troduced their fathers. Al! the
Scouts were in full Scout uniform.
Mr. Allen made an inspiring talk
oh Scouting, and pointed out during
thp course of his remarks, that .there
were over 1 ,700 boys in Hay woo 1
county of the Scout age who needed
the influence of Scouting. He praised
the Rotary Club for the work thev
weTe doing in sponsoring the Waynes
ville troop, which now is a full troop
with 32 members.
A- committee romposed of L, M.
Richeson, Ben Colkitt. J. Dale Stentz,
M. D. Watkins. Dr. S. P. Gay, M. C.
Green, and M, H. Bowles, chairman,
was named t0 meet with Mr. Allen
tonight to discuss organizing the
county into a district. The committee
is slated to meet this week and form
The Scouts and their fathers were
guests of the Rotary Club; The meet
ing was presided over by Dr. C.N.
Rev. Albert New
Goes To Florida
The Rev. and Mrs. Albert New will
leave today for Lake Wales, Fla.,
where they Will spend the next two
months. . .
Rev. Mr. New will he the rector of
the "Church of the Good Sheperd," of
Lake Wales. He goes upon invita
tion of the church. Six years ago Mr.
New served as rector of this church,
during the touriet season.
The services of Grace church will
continue the usual routine with visit-
Representative Cabe Plans To
Make Several Major Changes
1936 Was Best Year
In History Of Local
Building And Loan
Same Directors Ke-elected For
1937'. Association Has 1.6 17
Shares In Force
The eighteenth annual meeting of
the stockholders of the Haywoou
Home Building and Loan Association
was held on Tuesday night in the of
fices of the association in the Mor-j
gan-wam ouihiing, with a large num
ber of stockholders present.
According to K. L. 1'hvoj., presi
dent of the association, f ie oast war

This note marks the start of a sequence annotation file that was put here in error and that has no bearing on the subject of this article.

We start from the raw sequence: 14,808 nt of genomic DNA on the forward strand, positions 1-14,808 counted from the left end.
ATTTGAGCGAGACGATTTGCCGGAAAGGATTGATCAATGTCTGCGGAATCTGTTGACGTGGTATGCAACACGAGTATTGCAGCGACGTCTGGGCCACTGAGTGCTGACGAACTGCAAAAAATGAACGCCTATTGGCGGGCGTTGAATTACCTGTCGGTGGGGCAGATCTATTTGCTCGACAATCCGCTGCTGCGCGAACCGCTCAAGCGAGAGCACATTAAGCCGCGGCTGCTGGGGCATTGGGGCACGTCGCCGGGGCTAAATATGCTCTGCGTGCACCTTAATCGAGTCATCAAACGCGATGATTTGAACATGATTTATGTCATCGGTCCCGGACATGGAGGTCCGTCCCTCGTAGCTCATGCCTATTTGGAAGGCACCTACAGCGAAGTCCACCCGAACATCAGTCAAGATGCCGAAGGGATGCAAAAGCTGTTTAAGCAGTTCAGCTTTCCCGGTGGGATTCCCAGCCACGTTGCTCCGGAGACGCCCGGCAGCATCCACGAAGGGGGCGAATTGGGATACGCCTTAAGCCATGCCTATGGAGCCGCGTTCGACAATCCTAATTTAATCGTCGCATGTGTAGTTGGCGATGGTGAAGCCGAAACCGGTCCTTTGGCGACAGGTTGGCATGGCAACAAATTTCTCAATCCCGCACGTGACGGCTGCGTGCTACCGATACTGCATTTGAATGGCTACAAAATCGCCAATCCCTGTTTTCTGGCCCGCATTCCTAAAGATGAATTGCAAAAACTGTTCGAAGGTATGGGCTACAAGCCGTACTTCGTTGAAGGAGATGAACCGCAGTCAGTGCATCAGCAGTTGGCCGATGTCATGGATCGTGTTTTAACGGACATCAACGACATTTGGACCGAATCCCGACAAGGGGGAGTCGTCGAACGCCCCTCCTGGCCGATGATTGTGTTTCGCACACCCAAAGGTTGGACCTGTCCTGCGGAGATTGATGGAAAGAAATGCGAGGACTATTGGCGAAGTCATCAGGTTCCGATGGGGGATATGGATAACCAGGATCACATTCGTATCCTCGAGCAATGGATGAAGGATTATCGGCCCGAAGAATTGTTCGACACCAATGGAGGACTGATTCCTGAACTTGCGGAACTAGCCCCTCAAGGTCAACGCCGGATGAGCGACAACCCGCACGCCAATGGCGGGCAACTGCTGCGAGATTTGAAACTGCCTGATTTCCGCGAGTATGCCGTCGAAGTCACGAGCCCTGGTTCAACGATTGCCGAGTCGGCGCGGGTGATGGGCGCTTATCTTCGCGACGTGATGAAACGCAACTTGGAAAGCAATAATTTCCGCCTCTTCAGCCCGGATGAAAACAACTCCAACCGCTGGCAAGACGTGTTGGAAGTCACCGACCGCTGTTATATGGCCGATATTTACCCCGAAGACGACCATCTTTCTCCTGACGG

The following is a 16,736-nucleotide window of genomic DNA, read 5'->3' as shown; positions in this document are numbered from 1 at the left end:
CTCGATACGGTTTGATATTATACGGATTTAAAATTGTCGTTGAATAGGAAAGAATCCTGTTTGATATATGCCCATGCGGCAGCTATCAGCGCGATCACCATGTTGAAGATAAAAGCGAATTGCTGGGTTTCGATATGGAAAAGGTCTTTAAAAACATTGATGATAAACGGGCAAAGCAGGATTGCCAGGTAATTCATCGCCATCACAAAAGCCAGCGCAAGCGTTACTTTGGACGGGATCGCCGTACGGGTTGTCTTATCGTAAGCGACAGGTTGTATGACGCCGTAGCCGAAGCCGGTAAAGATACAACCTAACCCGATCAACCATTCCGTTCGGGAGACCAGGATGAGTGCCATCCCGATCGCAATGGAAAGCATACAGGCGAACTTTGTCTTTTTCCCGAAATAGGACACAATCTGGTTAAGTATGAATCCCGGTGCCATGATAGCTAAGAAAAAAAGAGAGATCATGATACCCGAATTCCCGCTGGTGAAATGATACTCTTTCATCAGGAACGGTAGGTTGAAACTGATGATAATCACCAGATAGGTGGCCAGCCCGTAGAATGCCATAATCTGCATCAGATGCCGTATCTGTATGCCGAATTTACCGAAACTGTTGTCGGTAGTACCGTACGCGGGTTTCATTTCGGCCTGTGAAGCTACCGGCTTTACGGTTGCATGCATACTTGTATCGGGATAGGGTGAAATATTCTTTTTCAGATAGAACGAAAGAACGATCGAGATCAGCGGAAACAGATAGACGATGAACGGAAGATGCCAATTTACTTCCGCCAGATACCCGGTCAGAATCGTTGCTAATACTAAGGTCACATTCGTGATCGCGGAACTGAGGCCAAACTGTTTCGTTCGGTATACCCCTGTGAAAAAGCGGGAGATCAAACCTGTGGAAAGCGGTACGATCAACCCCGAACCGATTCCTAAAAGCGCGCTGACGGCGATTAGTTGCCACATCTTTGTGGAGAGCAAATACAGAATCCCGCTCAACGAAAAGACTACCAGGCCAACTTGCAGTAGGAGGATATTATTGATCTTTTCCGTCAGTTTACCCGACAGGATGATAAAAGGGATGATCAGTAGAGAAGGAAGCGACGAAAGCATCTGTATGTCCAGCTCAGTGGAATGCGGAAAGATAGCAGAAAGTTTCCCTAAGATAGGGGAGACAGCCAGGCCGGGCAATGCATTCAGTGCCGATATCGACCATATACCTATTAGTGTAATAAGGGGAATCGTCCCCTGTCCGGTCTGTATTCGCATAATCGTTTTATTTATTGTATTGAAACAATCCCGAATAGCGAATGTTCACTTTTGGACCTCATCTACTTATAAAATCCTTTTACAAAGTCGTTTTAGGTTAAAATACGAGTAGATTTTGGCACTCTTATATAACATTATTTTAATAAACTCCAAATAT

was the most satisfactory in the hisr 1,111 provides, that only three moni
tory of the organization, with the bus of the county board of commis-
outlook, for the future the best in
years. He- pointed out the demand
and desire of prospective home own
ers to obtain financial assistance at
this time, and the responsibility of
the community to supply this demand.
The report of S. II. llushneil, sec
retary and treasurer, was gratify
ing, both as to the incr(".-ed num
ber of stockholders and the general
condition of the association. It was
revealed that there arc at presint
4.(147 shares in force, including in
stallment and full-paid shares, as
against a total of 4,.i;i;i ef !h" pre
vious year. , .
The total operating expense lor the
year, including the .ila-v of th.1 .-ec-ret
a ry1-treasurer and all olhet' ex
penditures amounted' to W.bYd.-lO,
w'hile the net income for the Ves'tr. to
taled $15,(i8ti.09. Full-paid share? to
date total $130,900 Undivided prof
its total $15,01, with -a reserve of
There has lieen a reduction -of more
than $20,000 in the real estate hold
ings of the association during the
year. As further evidence of the con
dition of the 'organization.-the. time
maturity' of the stuck was reduced
from 340 weeks to 338 weeks.
Ke-eletel as directors were tho fol
lowing: C. N. Allen, .1. R. Boyd, W.